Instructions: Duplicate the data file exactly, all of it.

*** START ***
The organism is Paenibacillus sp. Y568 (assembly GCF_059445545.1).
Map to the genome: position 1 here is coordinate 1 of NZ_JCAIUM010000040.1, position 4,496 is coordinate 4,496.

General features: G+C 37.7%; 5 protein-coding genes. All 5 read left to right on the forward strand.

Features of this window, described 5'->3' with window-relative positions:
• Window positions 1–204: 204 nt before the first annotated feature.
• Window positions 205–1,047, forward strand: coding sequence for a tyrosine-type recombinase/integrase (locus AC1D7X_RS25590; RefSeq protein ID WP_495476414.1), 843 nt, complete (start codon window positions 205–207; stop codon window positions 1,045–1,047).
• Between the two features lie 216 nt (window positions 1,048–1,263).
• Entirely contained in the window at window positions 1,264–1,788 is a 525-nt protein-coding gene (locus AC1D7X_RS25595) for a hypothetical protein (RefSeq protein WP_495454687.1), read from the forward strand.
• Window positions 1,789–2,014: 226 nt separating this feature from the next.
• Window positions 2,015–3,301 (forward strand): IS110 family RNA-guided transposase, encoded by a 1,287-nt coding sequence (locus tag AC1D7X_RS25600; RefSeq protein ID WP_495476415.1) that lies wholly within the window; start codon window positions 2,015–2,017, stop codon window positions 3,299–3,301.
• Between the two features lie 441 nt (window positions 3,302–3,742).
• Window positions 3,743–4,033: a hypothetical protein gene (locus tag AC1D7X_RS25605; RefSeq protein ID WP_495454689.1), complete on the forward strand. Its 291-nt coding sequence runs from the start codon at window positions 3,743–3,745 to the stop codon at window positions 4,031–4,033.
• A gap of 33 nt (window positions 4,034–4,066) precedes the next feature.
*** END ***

The organism is Paenibacillus sp. Y568 (assembly GCF_059445545.1).
Map to the genome: position 1 here is coordinate 1 of NZ_JCAIUM010000040.1, position 4,496 is coordinate 4,496.

General features: G+C 37.7%; 5 protein-coding genes. All 5 read left to right on the forward strand.

Features of this window, described 5'->3' with window-relative positions:
• Window positions 1–204: 204 nt before the first annotated feature.
• Window positions 205–1,047, forward strand: coding sequence for a tyrosine-type recombinase/integrase (locus AC1D7X_RS25590; RefSeq protein ID WP_495476414.1), 843 nt, complete (start codon window positions 205–207; stop codon window positions 1,045–1,047).
• Between the two features lie 216 nt (window positions 1,048–1,263).
• Entirely contained in the window at window positions 1,264–1,788 is a 525-nt protein-coding gene (locus AC1D7X_RS25595) for a hypothetical protein (RefSeq protein WP_495454687.1), read from the forward strand.
• Window positions 1,789–2,014: 226 nt separating this feature from the next.
• Window positions 2,015–3,301 (forward strand): IS110 family RNA-guided transposase, encoded by a 1,287-nt coding sequence (locus tag AC1D7X_RS25600; RefSeq protein ID WP_495476415.1) that lies wholly within the window; start codon window positions 2,015–2,017, stop codon window positions 3,299–3,301.
• Between the two features lie 441 nt (window positions 3,302–3,742).
• Window positions 3,743–4,033: a hypothetical protein gene (locus tag AC1D7X_RS25605; RefSeq protein ID WP_495454689.1), complete on the forward strand. Its 291-nt coding sequence runs from the start codon at window positions 3,743–3,745 to the stop codon at window positions 4,031–4,033.
• A gap of 33 nt (window positions 4,034–4,066) precedes the next feature.